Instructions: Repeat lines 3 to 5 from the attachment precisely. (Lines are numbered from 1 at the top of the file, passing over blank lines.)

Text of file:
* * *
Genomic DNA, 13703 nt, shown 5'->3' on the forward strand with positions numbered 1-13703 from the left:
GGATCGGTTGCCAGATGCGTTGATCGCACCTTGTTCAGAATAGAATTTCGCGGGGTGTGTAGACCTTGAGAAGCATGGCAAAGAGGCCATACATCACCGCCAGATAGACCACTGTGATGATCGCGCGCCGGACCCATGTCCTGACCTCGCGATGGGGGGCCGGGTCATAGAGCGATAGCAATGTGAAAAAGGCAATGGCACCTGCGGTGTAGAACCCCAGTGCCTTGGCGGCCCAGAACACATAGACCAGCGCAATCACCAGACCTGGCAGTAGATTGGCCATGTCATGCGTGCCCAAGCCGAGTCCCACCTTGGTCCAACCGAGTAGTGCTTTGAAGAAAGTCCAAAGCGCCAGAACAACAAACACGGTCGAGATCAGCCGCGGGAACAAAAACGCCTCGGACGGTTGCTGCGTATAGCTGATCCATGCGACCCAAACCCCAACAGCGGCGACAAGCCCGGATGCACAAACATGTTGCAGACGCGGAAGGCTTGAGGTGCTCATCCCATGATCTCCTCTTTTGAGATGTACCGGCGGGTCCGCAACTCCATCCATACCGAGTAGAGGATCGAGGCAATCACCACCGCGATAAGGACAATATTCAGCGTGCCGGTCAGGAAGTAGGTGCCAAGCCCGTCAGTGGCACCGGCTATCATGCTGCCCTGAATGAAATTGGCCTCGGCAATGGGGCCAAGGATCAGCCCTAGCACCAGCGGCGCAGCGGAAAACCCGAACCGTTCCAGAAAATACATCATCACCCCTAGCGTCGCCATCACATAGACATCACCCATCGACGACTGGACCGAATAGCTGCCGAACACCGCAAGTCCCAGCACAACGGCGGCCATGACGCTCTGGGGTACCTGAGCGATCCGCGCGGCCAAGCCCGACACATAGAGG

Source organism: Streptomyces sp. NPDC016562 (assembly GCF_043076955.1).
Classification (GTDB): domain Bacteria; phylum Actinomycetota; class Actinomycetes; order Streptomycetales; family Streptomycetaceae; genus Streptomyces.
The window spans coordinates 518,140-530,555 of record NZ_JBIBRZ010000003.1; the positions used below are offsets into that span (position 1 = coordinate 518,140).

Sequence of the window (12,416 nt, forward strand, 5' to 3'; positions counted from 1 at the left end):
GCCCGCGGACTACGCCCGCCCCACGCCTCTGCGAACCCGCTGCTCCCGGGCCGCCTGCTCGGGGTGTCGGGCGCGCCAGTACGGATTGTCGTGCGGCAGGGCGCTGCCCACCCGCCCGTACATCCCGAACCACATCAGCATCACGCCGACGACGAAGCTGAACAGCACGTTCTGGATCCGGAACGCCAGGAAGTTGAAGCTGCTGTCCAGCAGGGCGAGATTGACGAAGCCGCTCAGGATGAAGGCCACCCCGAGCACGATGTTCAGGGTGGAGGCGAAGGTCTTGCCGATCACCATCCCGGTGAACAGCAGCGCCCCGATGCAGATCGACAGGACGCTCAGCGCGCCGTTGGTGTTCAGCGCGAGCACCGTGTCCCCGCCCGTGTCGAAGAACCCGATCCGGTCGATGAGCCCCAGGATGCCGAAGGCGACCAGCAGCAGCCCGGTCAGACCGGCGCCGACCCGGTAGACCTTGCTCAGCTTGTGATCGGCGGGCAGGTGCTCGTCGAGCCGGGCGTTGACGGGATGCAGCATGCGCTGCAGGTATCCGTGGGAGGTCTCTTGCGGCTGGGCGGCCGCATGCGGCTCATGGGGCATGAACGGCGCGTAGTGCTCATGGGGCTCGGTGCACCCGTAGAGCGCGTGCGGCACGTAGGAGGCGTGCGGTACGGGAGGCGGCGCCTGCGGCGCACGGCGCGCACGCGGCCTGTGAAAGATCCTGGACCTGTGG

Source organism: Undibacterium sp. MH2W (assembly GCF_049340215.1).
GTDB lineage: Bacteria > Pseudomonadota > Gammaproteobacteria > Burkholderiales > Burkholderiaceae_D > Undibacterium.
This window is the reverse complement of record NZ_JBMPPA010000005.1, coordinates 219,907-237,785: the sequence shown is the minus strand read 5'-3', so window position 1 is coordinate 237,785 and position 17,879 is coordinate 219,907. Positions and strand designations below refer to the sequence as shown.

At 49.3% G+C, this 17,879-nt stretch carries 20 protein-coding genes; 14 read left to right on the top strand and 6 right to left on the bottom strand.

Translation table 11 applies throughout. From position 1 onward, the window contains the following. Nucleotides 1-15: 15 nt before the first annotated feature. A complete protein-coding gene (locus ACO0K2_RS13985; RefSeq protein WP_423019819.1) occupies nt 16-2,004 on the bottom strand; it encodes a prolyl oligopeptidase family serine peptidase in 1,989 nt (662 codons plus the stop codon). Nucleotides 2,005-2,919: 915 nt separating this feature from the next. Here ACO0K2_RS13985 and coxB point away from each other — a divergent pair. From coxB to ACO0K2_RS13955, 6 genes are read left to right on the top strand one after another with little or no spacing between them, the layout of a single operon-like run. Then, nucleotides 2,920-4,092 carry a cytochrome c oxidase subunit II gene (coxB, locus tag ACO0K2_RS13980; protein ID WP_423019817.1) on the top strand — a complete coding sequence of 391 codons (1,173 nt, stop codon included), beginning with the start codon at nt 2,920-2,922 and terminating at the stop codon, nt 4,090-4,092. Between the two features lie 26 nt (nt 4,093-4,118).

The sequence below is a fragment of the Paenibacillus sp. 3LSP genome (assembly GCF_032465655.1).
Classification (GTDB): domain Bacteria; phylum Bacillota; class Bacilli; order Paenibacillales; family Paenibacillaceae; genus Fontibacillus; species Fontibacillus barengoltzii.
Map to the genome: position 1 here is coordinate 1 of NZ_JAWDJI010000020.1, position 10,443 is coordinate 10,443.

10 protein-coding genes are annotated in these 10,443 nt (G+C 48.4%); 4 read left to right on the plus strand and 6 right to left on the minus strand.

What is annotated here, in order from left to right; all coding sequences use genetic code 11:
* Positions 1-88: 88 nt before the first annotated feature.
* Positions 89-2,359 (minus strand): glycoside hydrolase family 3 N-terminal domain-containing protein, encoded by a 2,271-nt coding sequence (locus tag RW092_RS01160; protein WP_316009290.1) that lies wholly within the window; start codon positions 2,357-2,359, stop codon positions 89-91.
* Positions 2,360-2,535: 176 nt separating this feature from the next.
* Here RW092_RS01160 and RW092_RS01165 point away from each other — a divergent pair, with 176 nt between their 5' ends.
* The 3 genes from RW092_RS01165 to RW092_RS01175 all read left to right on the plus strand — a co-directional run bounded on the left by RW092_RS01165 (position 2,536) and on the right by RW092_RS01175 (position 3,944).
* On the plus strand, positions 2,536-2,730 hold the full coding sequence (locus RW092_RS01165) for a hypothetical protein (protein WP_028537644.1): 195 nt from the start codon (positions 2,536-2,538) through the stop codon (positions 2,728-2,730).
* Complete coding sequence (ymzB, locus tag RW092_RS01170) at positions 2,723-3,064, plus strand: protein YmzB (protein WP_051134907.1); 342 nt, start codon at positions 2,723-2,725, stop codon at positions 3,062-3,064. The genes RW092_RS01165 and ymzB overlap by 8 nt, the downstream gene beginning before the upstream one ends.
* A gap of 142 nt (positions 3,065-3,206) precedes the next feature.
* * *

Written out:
Source organism: Streptomyces sp. NPDC016562 (assembly GCF_043076955.1).
Classification (GTDB): domain Bacteria; phylum Actinomycetota; class Actinomycetes; order Streptomycetales; family Streptomycetaceae; genus Streptomyces.
The window spans coordinates 518,140-530,555 of record NZ_JBIBRZ010000003.1; the positions used below are offsets into that span (position 1 = coordinate 518,140).